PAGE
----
Last week I finished the book. Objectively it didn't take me so very long; in fact, I read it faster than I did The Count of Monte Cristo last year. But I confess, it felt at times as though the end would never come. The sheer amount of wordage Hugo uses in detailing things that have almost no impact on the plot is by no means exaggerated. He starts out the book by introducing the bishop who sets Jean Valjean on the path of morality, admits on the very first page that the following accounts have no immediate importance, and then launches into a 50+ page novella of the bishop's life. "M'gawk!" I say, profoundly. Such passages crop up frequently and on a variety of subjects: the battle of Waterloo and the history and purpose of convents are just two subjects that get significant page-time. And Rachel Heffington, the Ink Pen Authoress, remarked that only Hugo could leave the reader wondering whether Marius dies in order to detail the entire history of Parisian sewers.
"Lean" is by no means the adjective to describe Hugo's style.
In reading the classics, I've learned that getting used to large chunks of dialogue-less narrative is simply a matter of survival. What bothered me far more than Hugo's verbosity was his sad ignorance in regard to spiritual matters. Not that this was unexpected: without making him any less culpable, it is accurate to say that he was a product of his environment. Deism rather than Christianity was the rule of the day, as even a glance over the pages of Les Miserables will show. Thus, while he speaks of God and even, at times, Jesus Christ, everything is flavored by his philosophy: God appears as an unknowable cosmic Power, existing in every emotion or object that is "good"; Jesus Christ is afforded no higher place than that of a "good" man. Morality, not redemption, is to be found in the characters of the bishop and of Jean Valjean; good works and not God lead to heaven. Again, this is present in many if not most of the classics, although I found it particularly prevalent in Hugo and his contemporary Dumas.
At this point, you're probably thinking that I must not have liked the story. In fact, this wasn't the case at all; I have a strange ability to pick things apart and criticize, and still end by enjoying the whole. Such was the result with Les Miserables, for despite my irritation with the two matters mentioned above, there were other things that thoroughly caught my interest and won my appreciation. Being a character-driven writer myself, I was naturally delighted by Hugo's rich cast: in his tying together of the threads of many different lives, he's like a French Charles Dickens. (Except that it would be Dickens who was an English Victor Hugo.) Characters come from all over France and from all walks of life: Jean Valjean, the convict-turned-"saint"; Fantine, the miserable prostitute, and her daughter Cosette; Javert, the relentless hound of a police inspector; Marius Pontmercy, a dreamer; Enjolras, the visionary leader of a band of republicans; Thernardier, a certifiable creep; Eponine and Gavroche, Thernardier's children. These are the main players, who emerge complete from the pages.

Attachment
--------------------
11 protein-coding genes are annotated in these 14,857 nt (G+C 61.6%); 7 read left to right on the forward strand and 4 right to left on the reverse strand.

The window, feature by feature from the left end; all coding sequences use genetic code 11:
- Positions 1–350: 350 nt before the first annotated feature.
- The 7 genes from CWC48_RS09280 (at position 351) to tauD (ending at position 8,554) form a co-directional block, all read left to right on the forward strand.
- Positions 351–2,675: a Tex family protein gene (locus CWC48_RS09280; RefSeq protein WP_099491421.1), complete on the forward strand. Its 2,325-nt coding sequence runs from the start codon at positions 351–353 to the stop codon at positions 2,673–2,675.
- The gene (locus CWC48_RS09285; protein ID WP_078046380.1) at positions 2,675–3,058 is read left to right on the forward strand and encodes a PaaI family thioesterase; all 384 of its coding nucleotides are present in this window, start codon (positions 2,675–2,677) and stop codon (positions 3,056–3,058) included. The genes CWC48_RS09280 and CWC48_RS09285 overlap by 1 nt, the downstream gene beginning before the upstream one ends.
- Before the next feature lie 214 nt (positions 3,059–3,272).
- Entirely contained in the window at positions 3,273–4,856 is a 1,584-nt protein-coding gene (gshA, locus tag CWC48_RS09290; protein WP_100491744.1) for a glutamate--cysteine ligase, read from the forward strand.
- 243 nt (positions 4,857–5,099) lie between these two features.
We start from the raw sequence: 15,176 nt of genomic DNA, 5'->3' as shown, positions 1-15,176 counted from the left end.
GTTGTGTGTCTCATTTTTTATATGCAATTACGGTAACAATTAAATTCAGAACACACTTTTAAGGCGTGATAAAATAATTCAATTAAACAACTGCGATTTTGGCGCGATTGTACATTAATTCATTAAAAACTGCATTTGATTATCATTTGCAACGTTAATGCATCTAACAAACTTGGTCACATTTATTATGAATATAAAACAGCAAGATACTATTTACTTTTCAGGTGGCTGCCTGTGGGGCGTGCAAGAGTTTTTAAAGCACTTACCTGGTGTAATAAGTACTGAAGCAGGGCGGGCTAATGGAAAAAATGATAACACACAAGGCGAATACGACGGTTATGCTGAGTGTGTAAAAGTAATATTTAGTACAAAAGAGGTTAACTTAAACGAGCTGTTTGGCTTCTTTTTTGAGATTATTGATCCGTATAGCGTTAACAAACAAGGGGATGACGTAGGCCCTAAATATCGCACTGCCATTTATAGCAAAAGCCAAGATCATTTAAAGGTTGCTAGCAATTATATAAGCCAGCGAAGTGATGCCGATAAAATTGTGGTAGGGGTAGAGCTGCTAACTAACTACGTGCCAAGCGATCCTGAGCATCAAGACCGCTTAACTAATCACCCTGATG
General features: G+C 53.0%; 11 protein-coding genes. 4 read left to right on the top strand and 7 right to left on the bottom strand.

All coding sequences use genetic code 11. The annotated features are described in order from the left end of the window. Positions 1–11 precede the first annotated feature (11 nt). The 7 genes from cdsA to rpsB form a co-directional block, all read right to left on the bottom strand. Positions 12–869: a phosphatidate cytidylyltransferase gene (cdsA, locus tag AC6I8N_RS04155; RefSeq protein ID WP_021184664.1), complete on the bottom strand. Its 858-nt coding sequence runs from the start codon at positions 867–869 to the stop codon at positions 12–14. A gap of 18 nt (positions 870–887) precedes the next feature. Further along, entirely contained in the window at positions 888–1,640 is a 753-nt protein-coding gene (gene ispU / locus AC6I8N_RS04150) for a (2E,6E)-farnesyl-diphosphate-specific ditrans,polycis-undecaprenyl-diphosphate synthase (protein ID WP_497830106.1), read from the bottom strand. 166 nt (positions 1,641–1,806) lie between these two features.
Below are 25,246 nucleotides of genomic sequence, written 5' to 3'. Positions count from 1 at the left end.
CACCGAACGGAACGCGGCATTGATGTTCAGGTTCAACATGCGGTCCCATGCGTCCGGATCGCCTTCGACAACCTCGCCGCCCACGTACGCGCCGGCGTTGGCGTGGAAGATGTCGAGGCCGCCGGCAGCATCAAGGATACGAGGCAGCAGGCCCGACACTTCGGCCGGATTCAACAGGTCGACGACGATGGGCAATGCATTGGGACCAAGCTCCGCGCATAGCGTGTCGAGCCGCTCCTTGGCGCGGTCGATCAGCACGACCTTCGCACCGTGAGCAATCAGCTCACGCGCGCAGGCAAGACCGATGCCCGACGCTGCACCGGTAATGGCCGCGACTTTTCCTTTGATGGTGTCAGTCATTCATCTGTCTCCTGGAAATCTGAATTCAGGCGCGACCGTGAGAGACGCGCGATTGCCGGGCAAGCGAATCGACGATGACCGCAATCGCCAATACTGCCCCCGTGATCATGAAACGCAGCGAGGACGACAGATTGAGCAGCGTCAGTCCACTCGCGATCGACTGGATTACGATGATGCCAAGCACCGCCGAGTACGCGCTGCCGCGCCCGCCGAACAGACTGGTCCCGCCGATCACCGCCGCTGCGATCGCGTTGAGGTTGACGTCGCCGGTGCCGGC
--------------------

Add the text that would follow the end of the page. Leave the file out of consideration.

In fact, although Jean Valjean is a nuanced character, he is hardly even the main character for the majority of the novel. After the infamous "hump" in the story, in which Hugo tells in painful detail all about him, Marius is the primary narrator; Gavroche, a young boy living on the streets of Paris, also gets a fair share of this page-time. In this section Jean Valjean moves to the background, seen through other characters' eyes, until Hugo returns to him after the fall of the barricades.
Of the good characters, I think I would class Enjolras as my favorite. He is something of an odd choice, as he doesn't play as major a role as Marius or Cosette or Gavroche; but I still liked him and found him an intriguing character, because he is so very cold and unapproachable. (I seem to like unapproachable, as evidenced by my liking for Uncas in The Last of the Mohicans.) As for Jean Valjean, while I sympathized with him in a detached way, his character never fully grabbed me. Perhaps because he had a tendency to lie down and be a doormat, and I always want to grab character-doormats and shake them. Marius and Cosette - well, I like a good romance as much as the next gal, but I confess I had a strong to desire to knock their heads together and tell them to wake up and smell the gunpowder.
Among the villains, there were really only two of any importance: Thernardier and Javert. The former was an excellent sneak, I must say, but it was Javert who caught my interest. He was the perfect villain for a hero like Jean Valjean, a phenomenal villain on any level. For he was the sort of character who seems at first like a hero: dedicated, scrupulous, upright, just, even humble. Oddly enough, as I read, Micah 6:8 often sprang to mind; Javert did justice and walked humbly (although not with His God - it would going much, much too far to say that). But in all that, he wasn't a hero, because he never learned mercy. This vein through his character made his struggle with Jean Valjean all the more fascinating, and his ending the more apt.
In the end, taking the book as a whole, I did enjoy Les Miserables. The characters and the plot, woven together until they really can't be looked at separately, were enough to hold me to the pages from laborious start to depressed-but-exultant finish. But if you read it for yourself, don't anticipate a happy ending.